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Performance Testing


Audience: Architects, Application developers

Performance testing is the process of testing the behavior of an application under load. During performance testing, attributes like the system's scalability, reliability, and resource usage are assessed. Basically, it is a non-functional testing approach used to measure system parameters according to their responsiveness and stability under various workload conditions.

In this topic, we're going to look into the below:

  • Performance Testing Pipeline
  • Performance Testing for QueueManager
  • Performance Testing for MQ Sample application

The contents in this guide are only examples. We demonstrated some of the practices using some sample usecases. For real world scenarios, it should be used in conjunction with existing performance practices and this content is not a replacement. For assistance, CSMs should reach out to performance SMEs.

Performance Testing Pipeline

Performance test pipeline


  • Clones the source repositories.
  • Validates if the deliverable is Queue Manager.
  • Performs load testing on Queue Manager using cphtestp tool.


  • Clones the source repositories.
  • Grabs the route of the deliverable.
  • Performs load testing on the MQ sample spring application using jmeter test scripts.


  • Returns the name of the deliverable.


  • Clones the gitops apps repository.
  • Copies the deliverables from staging to prod.
  • Updates the helm chart with latest resources.
  • Generate a Pull Request with the changes to gitops apps repository.

Performance Test Task

In our sample performance test task, we are using

  • IBM MQ C Performance Harness (MQ-CPH) tool to perform tests on the QueueManager. The live data from MQ-CPH tool can be visualized using charts.
  • Jmeter to perform tests on the sample Spring Boot application. The live data from Jmeter will be fed into a datastore. Based on this data, the metrics can be visualized using Grafana dashboard.

We will take a deep look into the task definition in the coming sections.

Performance Testing for QueueManager

IBM MQ C Performance Harness

IBM MQ C Performance Harness Tool is a native MQI interface performance test tool. It is built on top of C/C++ and is largely based on the function and externals of the JMSPerfHarness Performance Harness for Java Message Service application. Basically, MQ-CPH is designed to test the native, proprietary IBM MQ interface (MQI).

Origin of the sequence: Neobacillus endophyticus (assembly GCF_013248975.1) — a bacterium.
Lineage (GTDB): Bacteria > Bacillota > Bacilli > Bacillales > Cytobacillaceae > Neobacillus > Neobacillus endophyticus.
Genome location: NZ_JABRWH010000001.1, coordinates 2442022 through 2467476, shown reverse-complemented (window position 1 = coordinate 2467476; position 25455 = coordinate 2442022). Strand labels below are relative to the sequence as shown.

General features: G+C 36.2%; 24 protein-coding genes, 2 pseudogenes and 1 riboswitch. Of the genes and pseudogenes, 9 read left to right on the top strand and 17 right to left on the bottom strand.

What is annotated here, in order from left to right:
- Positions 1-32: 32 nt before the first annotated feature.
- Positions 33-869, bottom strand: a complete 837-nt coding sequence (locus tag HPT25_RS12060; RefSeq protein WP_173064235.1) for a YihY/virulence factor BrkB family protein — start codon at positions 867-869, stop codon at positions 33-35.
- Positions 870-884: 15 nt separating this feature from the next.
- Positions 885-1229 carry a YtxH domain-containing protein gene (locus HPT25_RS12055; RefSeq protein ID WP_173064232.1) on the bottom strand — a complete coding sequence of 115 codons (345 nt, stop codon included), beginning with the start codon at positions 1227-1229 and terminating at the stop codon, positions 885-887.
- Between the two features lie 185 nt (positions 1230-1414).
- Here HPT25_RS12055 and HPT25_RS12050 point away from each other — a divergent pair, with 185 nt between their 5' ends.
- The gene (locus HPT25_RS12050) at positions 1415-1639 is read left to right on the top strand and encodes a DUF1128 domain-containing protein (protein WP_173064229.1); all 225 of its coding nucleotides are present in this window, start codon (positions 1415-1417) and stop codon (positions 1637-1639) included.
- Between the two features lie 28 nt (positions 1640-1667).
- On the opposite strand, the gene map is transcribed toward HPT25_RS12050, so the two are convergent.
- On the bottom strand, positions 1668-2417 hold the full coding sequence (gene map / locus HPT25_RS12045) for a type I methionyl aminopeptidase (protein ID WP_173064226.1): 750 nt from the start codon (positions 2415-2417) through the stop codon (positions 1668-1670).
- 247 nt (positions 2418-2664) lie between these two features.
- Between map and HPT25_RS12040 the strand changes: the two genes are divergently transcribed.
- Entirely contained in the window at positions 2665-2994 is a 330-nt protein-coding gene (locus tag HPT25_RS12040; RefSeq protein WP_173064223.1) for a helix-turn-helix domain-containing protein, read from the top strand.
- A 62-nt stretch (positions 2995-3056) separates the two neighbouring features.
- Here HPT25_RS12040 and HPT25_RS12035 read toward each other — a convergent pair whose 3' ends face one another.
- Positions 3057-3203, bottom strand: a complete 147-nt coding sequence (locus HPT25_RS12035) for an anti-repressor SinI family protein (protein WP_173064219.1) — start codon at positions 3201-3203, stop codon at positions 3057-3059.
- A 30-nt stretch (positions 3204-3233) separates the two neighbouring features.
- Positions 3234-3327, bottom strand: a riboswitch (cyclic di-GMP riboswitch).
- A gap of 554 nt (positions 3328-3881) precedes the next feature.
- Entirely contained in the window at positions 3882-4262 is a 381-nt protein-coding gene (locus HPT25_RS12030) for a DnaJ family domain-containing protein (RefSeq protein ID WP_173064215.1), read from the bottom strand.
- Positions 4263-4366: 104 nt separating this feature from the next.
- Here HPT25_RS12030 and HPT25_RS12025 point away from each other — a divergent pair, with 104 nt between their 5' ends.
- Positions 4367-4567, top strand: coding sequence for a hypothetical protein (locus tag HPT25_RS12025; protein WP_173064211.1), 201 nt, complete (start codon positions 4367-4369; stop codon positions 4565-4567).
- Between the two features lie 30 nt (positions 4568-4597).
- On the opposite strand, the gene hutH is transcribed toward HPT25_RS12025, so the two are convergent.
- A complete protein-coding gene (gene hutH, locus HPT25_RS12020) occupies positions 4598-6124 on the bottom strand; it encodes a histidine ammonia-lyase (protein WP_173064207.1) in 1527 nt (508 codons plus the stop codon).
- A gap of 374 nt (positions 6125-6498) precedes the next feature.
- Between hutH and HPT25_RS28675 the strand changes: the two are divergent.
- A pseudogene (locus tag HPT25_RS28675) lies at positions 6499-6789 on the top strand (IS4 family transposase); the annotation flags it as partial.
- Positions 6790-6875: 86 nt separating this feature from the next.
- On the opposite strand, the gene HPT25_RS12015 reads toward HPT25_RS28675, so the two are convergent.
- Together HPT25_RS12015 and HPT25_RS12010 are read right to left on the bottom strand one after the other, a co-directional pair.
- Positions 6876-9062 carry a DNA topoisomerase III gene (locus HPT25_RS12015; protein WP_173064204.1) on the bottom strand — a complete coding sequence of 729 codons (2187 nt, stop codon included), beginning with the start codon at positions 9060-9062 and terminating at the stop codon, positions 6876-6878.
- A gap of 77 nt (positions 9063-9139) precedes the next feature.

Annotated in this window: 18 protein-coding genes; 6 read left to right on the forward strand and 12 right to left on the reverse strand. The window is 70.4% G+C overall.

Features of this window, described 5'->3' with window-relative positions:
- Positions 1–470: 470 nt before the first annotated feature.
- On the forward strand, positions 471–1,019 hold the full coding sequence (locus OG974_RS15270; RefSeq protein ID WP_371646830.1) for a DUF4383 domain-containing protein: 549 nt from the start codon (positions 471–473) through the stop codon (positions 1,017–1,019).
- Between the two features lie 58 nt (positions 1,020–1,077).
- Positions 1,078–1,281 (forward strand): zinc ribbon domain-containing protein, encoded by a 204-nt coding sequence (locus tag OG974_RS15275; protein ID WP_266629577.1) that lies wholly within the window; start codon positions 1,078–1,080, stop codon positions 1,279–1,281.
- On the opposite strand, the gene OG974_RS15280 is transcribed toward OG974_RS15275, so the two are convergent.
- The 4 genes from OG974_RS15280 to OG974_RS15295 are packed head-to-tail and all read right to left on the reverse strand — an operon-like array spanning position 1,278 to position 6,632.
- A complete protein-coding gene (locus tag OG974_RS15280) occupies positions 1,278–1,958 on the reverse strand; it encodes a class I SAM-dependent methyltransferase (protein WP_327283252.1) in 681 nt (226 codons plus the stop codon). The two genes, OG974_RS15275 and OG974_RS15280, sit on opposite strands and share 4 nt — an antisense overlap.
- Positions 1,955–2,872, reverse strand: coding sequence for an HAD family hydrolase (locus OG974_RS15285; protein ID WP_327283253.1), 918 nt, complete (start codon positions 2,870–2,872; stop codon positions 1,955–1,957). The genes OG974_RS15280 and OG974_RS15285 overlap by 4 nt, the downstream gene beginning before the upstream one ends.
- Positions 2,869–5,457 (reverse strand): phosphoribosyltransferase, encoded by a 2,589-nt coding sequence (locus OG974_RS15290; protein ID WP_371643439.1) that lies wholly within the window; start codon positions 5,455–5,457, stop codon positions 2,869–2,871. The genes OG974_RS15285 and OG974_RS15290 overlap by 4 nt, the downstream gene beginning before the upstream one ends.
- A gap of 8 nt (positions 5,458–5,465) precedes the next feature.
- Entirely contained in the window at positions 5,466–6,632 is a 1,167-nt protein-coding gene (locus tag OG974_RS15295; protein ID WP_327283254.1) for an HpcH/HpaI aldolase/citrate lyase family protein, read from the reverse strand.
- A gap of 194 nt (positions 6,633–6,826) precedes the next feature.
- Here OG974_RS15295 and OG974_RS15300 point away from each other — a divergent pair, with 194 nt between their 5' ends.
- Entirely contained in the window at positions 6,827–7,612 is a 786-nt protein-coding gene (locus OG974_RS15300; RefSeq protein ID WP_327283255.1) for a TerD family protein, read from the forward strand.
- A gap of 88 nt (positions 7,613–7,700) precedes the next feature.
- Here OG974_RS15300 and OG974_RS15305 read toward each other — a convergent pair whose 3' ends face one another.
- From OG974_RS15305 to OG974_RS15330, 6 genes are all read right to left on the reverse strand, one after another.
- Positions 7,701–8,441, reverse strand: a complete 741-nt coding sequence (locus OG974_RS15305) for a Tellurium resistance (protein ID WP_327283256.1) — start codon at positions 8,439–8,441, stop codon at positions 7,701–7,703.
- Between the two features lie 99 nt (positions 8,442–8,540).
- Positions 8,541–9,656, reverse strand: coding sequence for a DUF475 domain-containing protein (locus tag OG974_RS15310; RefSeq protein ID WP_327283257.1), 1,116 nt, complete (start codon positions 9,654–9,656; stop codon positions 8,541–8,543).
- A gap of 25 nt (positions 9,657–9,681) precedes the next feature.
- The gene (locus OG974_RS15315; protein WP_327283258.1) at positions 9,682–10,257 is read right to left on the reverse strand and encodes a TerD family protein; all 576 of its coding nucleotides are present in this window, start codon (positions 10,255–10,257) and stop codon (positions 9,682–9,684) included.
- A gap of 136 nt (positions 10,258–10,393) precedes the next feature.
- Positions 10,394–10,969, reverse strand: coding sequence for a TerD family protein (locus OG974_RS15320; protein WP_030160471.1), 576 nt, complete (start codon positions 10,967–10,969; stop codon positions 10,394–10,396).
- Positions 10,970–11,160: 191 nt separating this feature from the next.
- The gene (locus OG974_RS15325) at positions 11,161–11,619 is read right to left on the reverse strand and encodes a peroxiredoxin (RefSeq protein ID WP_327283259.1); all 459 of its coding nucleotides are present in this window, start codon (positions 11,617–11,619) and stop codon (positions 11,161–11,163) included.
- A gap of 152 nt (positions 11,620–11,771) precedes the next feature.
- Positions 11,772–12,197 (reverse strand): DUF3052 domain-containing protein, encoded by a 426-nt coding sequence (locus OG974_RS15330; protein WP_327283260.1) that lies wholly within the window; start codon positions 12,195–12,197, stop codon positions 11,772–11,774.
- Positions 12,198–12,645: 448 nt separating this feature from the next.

• It provides a complete set of performance messaging functionality as well as many other features such as throttled operation (a fixed rate and/or number of messages), multiple destinations, live performance reporting.
  • It will print the current throughput rate on a user-selected periodic basis.
  • It also output summary statistics at the end of a test.

Sample tests

Our tests for the Queue Manager include the below configurations.

  • MQ_QMGR_NAME, Queue Manager Name - name of the queue manager
  • MQ_QMGR_HOSTNAME, Hostname where QM is running - queue manager host name
  • MQ_QMGR_PORT, Port where QM listener is running - queue manager port
  • MQ_QMGR_CHANNEL, Channel name to use to connect to QM - channel name
  • MQ_RESPONDER_THREADS, Number of responder threads to run - 64
  • MQ_NON_PERSISTENT, QOS to be used by connecting clients - 0 or 1
  • MQ_RESULTS_CSV, Log results to csv file and send to stdout at end - true or false
  • MQ_RESULTS, Log results to stdout at end of tests - true or false

Running tests

This tool runs as a container. For more details on how to build it, check cphtestp repository.

For running this cphtestp performance tests inside Red Hat OpenShift container platform, we defined the tests as a kubernetes job and the details can be found in the next section.

Task definition for cphtestp performance tests

In the performance test task definition, the following step defines the performance tests for the Queue Manager.

- name: cphtestp
  workingDir: $(params.source-dir)
  script: |
    #!/usr/bin/env bash
    set -ex
    SRC_ENV=$(echo $(params.src-environment) | cut -d "-" -f2)
    if [ ! -f /source/route.txt ]; then
      QMGR_NAME=$(oc get qmgr -n ${SRC_ENV} | awk 'NR>1 { printf sep $1; sep=" "}')
      MQ_QM_NAME=$(oc get qmgr ${QMGR_NAME} -o jsonpath='{}' -n ${SRC_ENV})
      QMGR_HOST_NAME=$(oc get svc ${QMGR_NAME}-ibm-mq -o jsonpath='{}' -n ${SRC_ENV})
      QMGR_HTTP_PORT=$(oc get svc ${QMGR_NAME}-ibm-mq -o jsonpath='{.spec.ports[1].port}' -n ${SRC_ENV})
      oc delete job cphtestp -n ${SRC_ENV} || true
    cat <<EOF | oc apply -f -
    apiVersion: batch/v1
    kind: Job
        run: cphtestp
      name: cphtestp